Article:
Genoan state's top geography student

Two years ago Bart Niday was second in Nevada's National Geographic Bee but this year the Carson Valley Middle School eighth-grade student is tops in the state.

Bart was one of eight students who won in individual Douglas County school geography contests to qualify for the state bee in Las Vegas on March 30. He was the best of the nearly 100 fourth- to eighth-grade students who qualified throughout the state.

He said he didn't remember the exact wording, but Bart, 14, won the state bee by answering a question about the name of the country where the Altamira Upper Paleolithic cave paintings are located - in Spain.

"I read geography stuff in my spare time and I'm going to be reading more geography stuff," Bart said about how he will prepare for the final geography bee.

Bart's sister Kate Niday, 10, said she helped him study for the geography bee by asking him questions on the way to Las Vegas.

"I think it was kind of lucky he won this year because this was his last year he could enter," Kate said.

Bart won a National Geographic globe, an atlas, a 2007 World Almanac, $100 and an all-expenses-paid trip to the National Geographic Bee finals in Washington, D.C., on May 22-23. About 100 students from the each of the 50 states, District of Columbia and U.S. territories will compete for a $25,000 college scholarship and lifetime membership in the National Geographic Society.

The state bees are the second level of the annual National Geographic Bee. The first level began November with contests in more than 14,000 U.S. schools, where nearly 5 million students participated.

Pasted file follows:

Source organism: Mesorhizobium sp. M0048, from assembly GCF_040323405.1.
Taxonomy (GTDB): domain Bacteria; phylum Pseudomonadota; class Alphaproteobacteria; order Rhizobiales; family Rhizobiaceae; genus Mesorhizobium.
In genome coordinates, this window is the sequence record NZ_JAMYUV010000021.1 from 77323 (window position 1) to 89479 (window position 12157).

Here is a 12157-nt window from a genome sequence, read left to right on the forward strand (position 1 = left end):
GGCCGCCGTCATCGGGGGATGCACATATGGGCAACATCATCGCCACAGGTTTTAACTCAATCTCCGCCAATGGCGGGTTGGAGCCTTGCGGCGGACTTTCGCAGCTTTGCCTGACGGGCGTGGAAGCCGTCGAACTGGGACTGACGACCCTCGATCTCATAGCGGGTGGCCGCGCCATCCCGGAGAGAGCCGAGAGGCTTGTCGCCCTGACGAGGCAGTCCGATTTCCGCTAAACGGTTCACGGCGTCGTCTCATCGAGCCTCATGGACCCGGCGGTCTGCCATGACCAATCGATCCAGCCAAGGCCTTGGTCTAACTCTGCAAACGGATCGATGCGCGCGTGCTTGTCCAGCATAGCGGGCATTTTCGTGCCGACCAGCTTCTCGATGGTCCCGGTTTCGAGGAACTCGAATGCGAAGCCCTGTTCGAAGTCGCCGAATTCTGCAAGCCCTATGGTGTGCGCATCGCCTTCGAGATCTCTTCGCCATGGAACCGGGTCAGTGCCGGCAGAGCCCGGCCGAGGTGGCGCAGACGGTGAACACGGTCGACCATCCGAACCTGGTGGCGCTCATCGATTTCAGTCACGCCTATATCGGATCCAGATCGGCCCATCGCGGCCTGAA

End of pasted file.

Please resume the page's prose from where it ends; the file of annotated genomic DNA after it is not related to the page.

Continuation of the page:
The championship round of the National Geographic Bee, moderated by "Jeopardy!" quiz show host Alex Trebek for the 19th year, will be held at National Geographic's Washington, D.C., headquarters May 23, and will air nationally on the National Geographic Channel. Produced by National Geographic Television, the finals also will be broadcast later on public television stations. Check local listings for viewing dates and times.

The National Geographic Society developed the National Geographic Bee in 1989 in response to concern about the lack of geographic knowledge among young people in the United States. The problem is not yet resolved. A National Geographic-Roper Public Affairs 2006 Geographic Literacy Study showed that Americans age 18 to 24 still have limited understanding of the world within and beyond our country's borders. Even after Hurricane Katrina, one-third could not locate Louisiana, and almost half could not locate Mississippi on a U.S. map. Only four out of 10 were able to find Iraq on a map of the Middle East.

Actual geography bee questions are featured in National Geographic's GeoBee quiz at

Which state is not located on the Ring of Fire - Oregon, Pennsylvania or Washington? Answer: Pennsylvania

Which country lies between Norway and Finland? Answer: Sweden

A glacier-capped peak near the equator in East Africa shares its name with the country that is known for its game parks and coffee production. Answer: Mount Kenya

Sandstone is an example of a type of rock made of particles from pre-existing rocks that have cemented together. Answer: sedimentary rock

Last year's winning geography bee question was: Name the mountains that extend across much of Wales, from the Irish Sea to the Bristol Channel. Answer: Cambrian Mountains


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